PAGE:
Text and photograph © 2008 by Julius Lester
Jane Cabot Reid, Jung, my mother and I: the analytic diaries of Catharine Rush Cabot
One of the most important influences on my life has been the work of the Swiss psychiatrist, Carl Jung. I encountered his work first in the 1960s in his autobiographical volume, Memories, Dreams, and Reflections, probably the only book I’ve read more than once (except those I taught in my classes). In 1975 I had a major dream which led me to Jung’s more technical work; I also started Jungian dream therapy that year which continued through the remainder of the seventies and much of the eighties. Dream analysis and Jung’s theory of personality types played an indispensable role in my teaching career, in helping to raise five children, and in my marriages. I continue to pay close attention to my dreams and continue to read books on Jungian thought.
This is a large book and an odd one. Catharine Cabot was an American who spent her adult life living in Europe. She was analyzed by Jung for many years, and she kept a record of her sessions with Jung, writing down during the sessions everything he said.
Her daughter, Jane Cabot Reid, found these diaries after her mother’s death and has published them with her own commentary, and it is this which makes the book odd. It is useful to have the daughter fill in the narrative of what was going on in Switzerland and Europe at the time, as well as what was going on in her mother’s life. But when she analyzes what her mother says to Jung and then analyzes her mother, well, it’s just strange, especially the many times she indicates that when her mother said a particular thing to Jung, she was being insincere or just plain lying.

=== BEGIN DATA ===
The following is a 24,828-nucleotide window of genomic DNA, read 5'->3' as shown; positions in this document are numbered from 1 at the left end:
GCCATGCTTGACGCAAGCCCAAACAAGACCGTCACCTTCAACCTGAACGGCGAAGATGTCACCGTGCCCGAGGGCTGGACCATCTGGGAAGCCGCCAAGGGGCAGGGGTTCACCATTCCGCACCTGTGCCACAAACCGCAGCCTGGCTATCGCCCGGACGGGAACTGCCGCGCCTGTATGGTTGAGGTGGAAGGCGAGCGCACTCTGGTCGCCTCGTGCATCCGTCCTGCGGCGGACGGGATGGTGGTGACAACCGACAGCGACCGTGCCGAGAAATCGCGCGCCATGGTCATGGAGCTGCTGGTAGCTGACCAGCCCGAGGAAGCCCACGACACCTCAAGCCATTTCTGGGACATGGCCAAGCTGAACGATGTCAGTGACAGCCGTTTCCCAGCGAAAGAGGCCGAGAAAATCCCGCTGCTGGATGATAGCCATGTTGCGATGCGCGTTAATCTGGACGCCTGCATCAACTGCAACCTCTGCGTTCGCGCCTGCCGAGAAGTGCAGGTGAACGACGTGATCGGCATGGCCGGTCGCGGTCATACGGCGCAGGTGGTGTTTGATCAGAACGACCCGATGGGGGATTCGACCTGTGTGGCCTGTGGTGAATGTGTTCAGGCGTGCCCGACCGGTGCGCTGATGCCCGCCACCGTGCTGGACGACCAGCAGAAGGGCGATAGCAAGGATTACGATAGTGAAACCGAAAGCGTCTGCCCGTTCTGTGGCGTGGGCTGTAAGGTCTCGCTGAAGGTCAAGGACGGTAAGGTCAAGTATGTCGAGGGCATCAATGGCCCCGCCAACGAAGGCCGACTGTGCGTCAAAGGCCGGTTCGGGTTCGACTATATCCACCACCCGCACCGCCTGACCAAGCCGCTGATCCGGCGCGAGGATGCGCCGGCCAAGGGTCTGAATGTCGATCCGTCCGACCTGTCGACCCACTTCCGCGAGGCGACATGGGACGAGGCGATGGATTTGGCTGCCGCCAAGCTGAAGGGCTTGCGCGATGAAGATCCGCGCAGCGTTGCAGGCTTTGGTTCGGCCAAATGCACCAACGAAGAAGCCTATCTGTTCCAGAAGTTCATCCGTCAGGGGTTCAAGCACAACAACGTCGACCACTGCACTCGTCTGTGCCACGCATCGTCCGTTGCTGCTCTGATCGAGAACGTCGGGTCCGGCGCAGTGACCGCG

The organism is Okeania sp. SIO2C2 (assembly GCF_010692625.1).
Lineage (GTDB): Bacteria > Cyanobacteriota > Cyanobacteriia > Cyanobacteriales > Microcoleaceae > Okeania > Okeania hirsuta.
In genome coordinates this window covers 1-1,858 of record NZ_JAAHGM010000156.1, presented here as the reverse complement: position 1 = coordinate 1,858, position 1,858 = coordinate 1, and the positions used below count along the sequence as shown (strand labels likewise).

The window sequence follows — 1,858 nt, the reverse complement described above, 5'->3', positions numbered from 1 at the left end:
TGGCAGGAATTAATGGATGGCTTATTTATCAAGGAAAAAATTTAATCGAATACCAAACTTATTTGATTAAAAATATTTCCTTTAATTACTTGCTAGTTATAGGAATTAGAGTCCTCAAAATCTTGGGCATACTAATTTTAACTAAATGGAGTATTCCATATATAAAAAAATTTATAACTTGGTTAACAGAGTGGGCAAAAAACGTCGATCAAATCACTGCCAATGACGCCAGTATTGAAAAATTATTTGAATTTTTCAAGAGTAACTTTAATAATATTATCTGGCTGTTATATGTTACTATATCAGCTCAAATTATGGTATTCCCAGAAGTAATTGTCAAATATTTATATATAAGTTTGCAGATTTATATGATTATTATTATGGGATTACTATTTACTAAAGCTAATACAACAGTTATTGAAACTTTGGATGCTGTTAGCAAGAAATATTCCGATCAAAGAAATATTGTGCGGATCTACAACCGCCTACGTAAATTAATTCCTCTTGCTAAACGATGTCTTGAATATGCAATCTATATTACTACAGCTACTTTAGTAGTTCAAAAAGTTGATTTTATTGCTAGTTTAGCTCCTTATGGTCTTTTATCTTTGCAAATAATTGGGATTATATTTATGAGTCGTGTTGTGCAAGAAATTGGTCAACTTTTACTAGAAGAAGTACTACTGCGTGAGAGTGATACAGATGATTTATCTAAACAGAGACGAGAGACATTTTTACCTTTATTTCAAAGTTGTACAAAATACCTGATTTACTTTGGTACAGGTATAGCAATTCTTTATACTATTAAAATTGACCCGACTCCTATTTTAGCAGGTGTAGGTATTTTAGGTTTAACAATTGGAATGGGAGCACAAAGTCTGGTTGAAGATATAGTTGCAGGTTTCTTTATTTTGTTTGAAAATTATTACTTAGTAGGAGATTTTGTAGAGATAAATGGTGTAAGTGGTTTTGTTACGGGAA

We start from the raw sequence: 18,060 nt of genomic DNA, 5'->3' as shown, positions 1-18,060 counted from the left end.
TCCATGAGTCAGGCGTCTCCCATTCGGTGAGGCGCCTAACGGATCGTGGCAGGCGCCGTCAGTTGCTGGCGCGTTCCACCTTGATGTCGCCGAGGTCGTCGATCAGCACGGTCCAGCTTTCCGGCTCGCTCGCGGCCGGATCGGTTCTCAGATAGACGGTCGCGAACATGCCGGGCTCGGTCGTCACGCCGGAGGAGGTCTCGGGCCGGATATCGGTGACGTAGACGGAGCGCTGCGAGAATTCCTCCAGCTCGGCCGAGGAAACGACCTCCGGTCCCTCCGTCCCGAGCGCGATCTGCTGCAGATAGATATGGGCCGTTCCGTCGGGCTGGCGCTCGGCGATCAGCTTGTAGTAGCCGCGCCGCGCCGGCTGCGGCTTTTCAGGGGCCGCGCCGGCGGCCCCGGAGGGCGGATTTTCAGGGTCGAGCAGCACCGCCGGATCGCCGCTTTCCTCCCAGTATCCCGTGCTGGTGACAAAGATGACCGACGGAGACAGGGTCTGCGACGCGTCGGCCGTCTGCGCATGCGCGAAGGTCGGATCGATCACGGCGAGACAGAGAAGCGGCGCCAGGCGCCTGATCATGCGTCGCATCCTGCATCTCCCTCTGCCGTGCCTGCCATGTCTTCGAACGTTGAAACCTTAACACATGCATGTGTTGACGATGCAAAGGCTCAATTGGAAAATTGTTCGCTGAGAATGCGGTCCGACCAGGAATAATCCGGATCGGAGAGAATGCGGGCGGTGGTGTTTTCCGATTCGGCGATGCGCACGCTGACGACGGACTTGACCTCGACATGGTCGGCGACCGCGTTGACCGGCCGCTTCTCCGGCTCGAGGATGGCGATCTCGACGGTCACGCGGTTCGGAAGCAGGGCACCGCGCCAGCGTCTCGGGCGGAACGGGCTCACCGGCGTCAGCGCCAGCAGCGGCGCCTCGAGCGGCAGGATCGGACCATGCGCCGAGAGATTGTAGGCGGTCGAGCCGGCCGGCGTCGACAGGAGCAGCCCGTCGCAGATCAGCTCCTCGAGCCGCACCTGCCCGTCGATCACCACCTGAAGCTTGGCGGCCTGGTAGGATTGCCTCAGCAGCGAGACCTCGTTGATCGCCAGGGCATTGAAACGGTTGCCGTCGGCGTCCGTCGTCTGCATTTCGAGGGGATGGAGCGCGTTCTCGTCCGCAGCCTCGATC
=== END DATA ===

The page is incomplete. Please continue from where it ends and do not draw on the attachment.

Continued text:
Nonetheless, the book’s value for me was hearing Jung’s voice so directly in sessions with a client. Here are just a few of the passages I underlined.
“Then Jung went on to say that people often say, ‘No one loves me.’ But we have to create that thing which loves us, and which we love. We are inclined to take love like a tree or a gold mine. We simply can’t go on taking for granted that love is something that we get from ‘somewhere.’ It has to be created because it does not exist, it must be made first.” p. 55 [Italics in original]
“Then he went on to say that one must do one’s job, even if it is a small one….There is a lot [of value] in doing one’s job and making those happy who love you. There is no need to be ambitious, and, as Nietzsche says, ‘Go beyond yourself,’ for one has enough to do just being oneself. To go beyond oneself is tiring. If one has accomplished ‘the being oneself’ then one can think of going beyond, but not before….A person must not try to be what he cannot be.” p. 110
“[Jung] said he had to teach people to be lazy. It is an art to be lazy.” p. 160
“He said that one must not be prejudiced. When one meets a new person, one must say, ‘God only know what this person means to me.’ One cannot limit, beforehand, by wrong judgment, what people will turn out to be. One must give everyone free access and have an attitude that welcomes people. One must not give the impression that one already knows all about them and their possibilities. One must give a salute to a strange vessel that might contain anything.” p. 302
“I then told him how she had said to me, ‘Doctor Jung hates me!’. [Jung] gave a great big laugh, and said, ‘Why, I haven’t got time to hate people.’ He added that he simply could not make that effort.’” p. 366
One of a series taken from the front step of our house.